We've all heard of Airbnb and Uber, arguably the biggest stars of the "sharing economy." This concept of individuals offering a service at below market rates to other individuals have really taken hold in recent years -- and have expanded far beyond lodging and transportation. Here's how to take advantage and enjoy great savings during your travels:Food
Uber isn’t the only transportation provider out there. Quite a few companies allow you to pay a monthly fee to use other people’s car, including Zipcar, which has also become mainstream and starts at $6 per month. CityCarShare.org operates similarly at $10 per month plus an hourly rate, and other programs -- Getaround, Just Share It, and RelayRides --charge hourly and sometimes weekly rates.
Want to go a little further? Hitch a ride on a plane. Zigair, Airpooler, and Flytenow match you to empty seats on a two- to four-seat, single-engine airplanes. You pay only your portion of the allowable flight costs, such as fuel and airport fees, which could be half the cost of a commercial flight. For example, Cape Air charges roughly $275 to fly from Boston to Martha’s Vineyard. Zigair estimates the same flight would cost $120 on a private plane through its site.
Likewise, there's more to cheap rentals than Airbnb or Couchsurfing, a worldwide network of people who let travelers stay for free in their home. House sitting services like TrustedHousesitters.com and MindMyHouse might require you to look after the homeowners’ pets, but you get free accommodations in return. You may have to pay a fee to join these communities -- TrustedHousesitters.com is $7.99 per month, while MindMyHouse charges a $20 flat fee -- though that'll still amount to much less than paying full hotel rates.
You'll find some additional options on sites that are more niche. Campinmygarden.com is exactly what it sounds like: an opportunity to camp in someone’s garden in Europe, for as little as €5 ($6.23). SkillStay.com and FarmStayAmerica both offer free lodging in exchange for labor, or, if you plan to stay in one place for a little longer, The Caretaker Gazette lists caretaking jobs throughout the world ($29.95 for a one-year subscription).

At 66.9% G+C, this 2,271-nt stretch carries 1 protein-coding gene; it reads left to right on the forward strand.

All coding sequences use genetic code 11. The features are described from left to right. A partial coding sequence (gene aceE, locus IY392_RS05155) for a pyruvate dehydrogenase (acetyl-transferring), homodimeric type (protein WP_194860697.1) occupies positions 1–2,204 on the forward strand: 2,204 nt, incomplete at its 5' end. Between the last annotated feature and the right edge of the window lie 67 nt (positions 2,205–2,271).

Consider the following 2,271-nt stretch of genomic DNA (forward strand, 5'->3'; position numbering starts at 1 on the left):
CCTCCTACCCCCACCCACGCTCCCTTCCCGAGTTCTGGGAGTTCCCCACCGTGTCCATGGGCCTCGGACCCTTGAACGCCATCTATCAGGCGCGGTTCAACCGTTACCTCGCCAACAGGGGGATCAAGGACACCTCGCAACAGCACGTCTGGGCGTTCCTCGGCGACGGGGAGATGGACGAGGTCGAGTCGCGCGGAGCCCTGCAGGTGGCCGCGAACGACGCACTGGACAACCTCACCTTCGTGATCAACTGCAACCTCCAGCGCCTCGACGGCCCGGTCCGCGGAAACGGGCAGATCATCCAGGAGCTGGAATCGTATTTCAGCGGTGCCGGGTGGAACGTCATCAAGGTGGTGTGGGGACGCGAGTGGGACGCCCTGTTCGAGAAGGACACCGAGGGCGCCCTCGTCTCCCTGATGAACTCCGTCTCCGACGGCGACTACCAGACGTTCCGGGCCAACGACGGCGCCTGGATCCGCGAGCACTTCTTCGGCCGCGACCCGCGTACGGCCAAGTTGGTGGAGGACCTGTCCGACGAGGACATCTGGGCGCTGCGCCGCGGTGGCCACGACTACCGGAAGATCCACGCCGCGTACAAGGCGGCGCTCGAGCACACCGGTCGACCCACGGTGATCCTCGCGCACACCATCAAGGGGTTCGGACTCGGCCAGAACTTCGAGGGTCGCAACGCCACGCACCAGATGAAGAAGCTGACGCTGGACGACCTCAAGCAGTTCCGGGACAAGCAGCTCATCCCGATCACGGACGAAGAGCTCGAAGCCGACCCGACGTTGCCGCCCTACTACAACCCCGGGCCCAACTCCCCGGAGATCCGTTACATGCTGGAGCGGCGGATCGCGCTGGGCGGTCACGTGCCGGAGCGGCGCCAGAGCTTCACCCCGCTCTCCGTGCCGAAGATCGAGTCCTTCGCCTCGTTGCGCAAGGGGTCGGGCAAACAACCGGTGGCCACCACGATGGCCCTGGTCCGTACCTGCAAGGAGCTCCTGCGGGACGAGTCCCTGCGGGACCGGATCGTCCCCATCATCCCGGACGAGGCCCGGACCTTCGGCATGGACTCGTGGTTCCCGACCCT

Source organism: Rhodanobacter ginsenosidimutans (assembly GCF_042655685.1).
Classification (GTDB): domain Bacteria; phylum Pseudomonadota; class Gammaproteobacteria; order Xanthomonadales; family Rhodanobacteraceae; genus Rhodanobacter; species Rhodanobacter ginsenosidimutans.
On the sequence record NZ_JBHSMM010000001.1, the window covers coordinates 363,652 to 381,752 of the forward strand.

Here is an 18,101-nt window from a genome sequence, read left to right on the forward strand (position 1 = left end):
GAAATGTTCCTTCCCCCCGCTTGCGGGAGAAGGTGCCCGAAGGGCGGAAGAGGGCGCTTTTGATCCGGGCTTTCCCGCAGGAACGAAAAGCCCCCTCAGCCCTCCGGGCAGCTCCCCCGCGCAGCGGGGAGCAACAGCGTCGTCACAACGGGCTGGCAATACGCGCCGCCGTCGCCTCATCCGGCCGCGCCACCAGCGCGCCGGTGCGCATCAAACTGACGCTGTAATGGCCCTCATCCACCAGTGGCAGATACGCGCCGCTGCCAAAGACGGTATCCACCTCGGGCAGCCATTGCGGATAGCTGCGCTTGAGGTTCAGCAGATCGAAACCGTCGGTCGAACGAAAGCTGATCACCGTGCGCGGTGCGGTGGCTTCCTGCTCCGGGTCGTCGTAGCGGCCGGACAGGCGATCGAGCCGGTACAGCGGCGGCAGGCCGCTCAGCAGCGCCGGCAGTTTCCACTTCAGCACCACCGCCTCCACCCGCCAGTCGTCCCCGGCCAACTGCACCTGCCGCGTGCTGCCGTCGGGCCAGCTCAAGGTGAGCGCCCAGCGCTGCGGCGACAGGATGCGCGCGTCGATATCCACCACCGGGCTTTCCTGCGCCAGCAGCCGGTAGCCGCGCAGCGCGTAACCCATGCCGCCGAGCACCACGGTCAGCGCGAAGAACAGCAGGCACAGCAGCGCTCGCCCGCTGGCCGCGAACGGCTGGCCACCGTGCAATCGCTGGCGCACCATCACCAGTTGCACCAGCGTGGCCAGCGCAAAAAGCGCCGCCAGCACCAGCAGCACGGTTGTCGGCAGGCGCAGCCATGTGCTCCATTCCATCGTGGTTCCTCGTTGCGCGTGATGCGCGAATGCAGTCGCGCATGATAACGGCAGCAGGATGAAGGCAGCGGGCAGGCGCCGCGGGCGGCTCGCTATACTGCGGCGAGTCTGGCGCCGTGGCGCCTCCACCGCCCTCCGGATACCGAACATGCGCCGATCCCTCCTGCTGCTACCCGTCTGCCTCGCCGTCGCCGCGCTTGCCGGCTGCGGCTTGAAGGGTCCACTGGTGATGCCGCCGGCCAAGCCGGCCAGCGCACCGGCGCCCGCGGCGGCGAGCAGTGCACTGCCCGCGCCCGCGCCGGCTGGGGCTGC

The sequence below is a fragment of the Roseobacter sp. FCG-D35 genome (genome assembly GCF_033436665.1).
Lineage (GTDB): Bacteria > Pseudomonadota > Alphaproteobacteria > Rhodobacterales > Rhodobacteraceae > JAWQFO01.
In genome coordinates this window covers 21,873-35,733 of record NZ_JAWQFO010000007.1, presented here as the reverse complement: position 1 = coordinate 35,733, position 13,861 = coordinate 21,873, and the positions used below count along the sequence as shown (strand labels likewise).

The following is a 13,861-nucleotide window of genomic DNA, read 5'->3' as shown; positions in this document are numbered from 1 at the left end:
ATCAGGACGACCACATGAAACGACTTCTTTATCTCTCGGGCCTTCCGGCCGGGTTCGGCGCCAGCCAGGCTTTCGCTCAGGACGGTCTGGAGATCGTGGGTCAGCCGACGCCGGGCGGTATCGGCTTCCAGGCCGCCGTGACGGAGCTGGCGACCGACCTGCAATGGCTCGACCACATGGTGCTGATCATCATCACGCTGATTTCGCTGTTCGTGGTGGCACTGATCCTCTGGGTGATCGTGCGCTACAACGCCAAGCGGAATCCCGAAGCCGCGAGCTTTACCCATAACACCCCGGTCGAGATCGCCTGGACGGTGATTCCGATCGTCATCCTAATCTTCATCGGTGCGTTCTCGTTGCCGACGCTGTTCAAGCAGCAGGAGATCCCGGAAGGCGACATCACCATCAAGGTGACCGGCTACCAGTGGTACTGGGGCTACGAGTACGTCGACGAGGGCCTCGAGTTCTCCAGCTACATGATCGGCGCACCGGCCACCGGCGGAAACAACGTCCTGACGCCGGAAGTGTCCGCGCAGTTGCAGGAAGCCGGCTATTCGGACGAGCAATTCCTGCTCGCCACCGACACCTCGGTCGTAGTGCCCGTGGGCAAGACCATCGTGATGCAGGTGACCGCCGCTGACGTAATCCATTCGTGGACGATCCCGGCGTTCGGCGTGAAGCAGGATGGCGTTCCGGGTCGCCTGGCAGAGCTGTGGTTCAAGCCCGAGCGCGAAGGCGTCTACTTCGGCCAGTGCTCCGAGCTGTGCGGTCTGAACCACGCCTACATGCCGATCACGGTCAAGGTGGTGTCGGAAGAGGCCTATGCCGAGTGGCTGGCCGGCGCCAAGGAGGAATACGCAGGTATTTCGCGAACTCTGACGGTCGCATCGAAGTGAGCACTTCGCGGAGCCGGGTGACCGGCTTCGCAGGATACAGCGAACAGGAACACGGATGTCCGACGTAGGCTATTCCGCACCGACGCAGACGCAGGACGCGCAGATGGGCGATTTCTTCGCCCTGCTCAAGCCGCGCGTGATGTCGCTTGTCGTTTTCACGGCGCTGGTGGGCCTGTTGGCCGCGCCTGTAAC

Experience a new city like a local by connecting with those who live in your destination. Localfu sells $5 trip plans that take you to places guidebooks overlook, and Sidetour, Vayable, and i like local let you browse opportunities that you can join or schedule individually. Examples include volunteering at an art and music festival in the Philippines (free), a three-hour night photography outing in Paris ($175), and a four-hour Hawaii 5-0 tour ($80).
If you’re flying to Colorado to hike and camp but don’t want to bring your gear, you can rent it on the cheap. GearCommons connects you with locals throughout the United States willing to lend you their stuff for a nominal amount. You’ll find a tent, sleeping bag, and kayak all for $15 per day, just for one example. Similar sites -- some limited geographically to a region -- include Propaloo.com (Oregon and California), Outdoors.io (Denver area), Qraft, and Gearspoke.
Bikes & Boats
What’s a vacation without cruising toys? You can rent those from locals, too. For a bicycle, check out Spinlister, where beach cruisers go for $10 and hardcore mountain bikes for $50 per day. There are lots of savings in peer-to-peer arrangements with boats, too. In Miami, you can rent an 8-person Sea Ray for the day for $600 through BoatBound -- instead of the $850 for a half day or $1200 for a full day from a typical boat rental company. GetMyBoat, Boatbay, and Cruzin also offer boat rentals.
Finally, you can save money exchanging currency with other travelers through sites like We Swap and Currency Fair. While you will be limited by the amount and type of currency available at the time you want to travel, you can save up to 90 percent on international transfer fees.